Gorham Farmland Now Protected

Photo by Nigel Kent
09/14/2018

LAND TRUST AND TOWN OF GORHAM FORM PARTNERSHIP TO PROTECT PRIME FARMLAND IN CANADAIGUA LAKE WATERSHED

The Finger Lakes Land Trust and the Town of Gorham today announced the permanent protection of 50 acres of prime farmland in the Canandaigua Lake watershed through the use of a perpetual conservation easement. The property, previously owned by Joe Christofferson, overlooks Canandaigua Lake and provides the public with scenic views from Twitchell Road.

The Land Trust and the town formed a partnership to conserve the property which will remain in agricultural use. The town provided over $85,000 in funding for the project, and the Land Trust agreed to hold the easement and monitor future compliance with the agreement.

The Town of Gorham is committed to conserving farmland and scenic vistas.  They have codified this commitment through a Farmland, Open Space, and Resource Conservation Plan, as well as zoning ordinances that limit subdivision and development in high priority open space areas. 

“The Town of Gorham has been trying to protect the water quality of Canandaigua Lake, open space, and active farmland throughout the town for many years now,” said Town Supervisor Fred Lightfoote. “This project accomplishes all three of these goals which are very important to the new and former owners of the property. They are to be commended. My hat is off to all who worked on this project, as well as the many past and present members of various town boards whose vision, determination, and persistence placed the town in a position to help bring the project to fruition.”

“The Land Trust is grateful for the town’s commitment to conserving open space,” said Land Trust Executive Director Andrew Zepp “Without their leadership, this project would not have been possible.”

This is the second project which the Land Trust and the Town of Gorham have partnered on. They previously worked together with New York State to protect 95 acres of forest on the northern slope of Bare Hill.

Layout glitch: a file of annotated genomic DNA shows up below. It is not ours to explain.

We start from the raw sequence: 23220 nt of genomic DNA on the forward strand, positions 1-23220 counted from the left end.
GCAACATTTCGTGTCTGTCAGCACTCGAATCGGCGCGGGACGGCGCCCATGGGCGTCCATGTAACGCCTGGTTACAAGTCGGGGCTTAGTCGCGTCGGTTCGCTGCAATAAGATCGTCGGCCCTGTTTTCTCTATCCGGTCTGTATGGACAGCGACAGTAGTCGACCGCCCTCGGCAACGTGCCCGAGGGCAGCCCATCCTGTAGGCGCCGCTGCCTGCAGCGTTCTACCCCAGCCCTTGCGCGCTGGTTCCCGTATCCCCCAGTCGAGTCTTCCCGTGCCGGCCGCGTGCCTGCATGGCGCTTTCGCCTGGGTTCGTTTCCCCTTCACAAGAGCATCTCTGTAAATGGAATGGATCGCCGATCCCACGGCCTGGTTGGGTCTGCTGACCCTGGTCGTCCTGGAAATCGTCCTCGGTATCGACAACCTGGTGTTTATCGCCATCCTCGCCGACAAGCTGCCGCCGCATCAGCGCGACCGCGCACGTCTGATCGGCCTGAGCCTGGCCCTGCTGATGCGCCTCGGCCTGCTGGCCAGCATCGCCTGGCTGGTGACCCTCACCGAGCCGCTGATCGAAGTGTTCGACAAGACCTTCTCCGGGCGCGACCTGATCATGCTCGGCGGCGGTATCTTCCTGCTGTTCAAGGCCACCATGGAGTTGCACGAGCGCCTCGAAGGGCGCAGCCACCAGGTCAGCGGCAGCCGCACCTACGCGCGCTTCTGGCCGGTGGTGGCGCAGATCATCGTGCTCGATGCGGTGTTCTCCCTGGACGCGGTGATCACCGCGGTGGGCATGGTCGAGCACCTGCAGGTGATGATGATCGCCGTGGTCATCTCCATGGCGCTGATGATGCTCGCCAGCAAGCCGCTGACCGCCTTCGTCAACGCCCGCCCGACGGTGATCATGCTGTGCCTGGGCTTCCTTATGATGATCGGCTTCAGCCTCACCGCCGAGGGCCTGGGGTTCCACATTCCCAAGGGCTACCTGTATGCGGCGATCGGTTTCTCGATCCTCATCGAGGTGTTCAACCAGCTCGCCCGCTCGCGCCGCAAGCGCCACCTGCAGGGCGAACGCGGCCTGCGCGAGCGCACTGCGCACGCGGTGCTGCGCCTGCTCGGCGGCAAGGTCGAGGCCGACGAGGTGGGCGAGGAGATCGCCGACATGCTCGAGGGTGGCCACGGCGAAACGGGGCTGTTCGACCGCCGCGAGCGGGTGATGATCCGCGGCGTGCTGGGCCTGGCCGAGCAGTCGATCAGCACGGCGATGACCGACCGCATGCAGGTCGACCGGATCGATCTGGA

Conservation easements are legal agreements that limit future development while allowing land to remain in private ownership and on the tax rolls. Landowners who donate conservation easements may be eligible for both state and federal tax benefits.

By working cooperatively with landowners and local communities, the Finger Lakes Land Trust has protected more than 21,000 acres of the region’s undeveloped lakeshore, rugged gorges, rolling forest, and scenic farmland.  The Land Trust owns and manages a network of over 30 nature preserves that are open to the public and holds perpetual conservation easements on 136 properties that remain in private ownership.

The Land Trust focuses on protecting critical habitat for fish and wildlife, conserving lands that are important for water quality, connecting existing conservation lands, and keeping prime farmland in agriculture. The organization also provides programs to educate local governments, landowners, and local residents about conservation and the region’s unique natural resources.

Additional information about the Finger Lakes Land Trust may be found at www.fllt.org. Information on the region’s premiere destinations for outdoor recreation may be found at www.gofingerlakes.org, a new web site developed by the Land Trust to encourage people to get outdoors.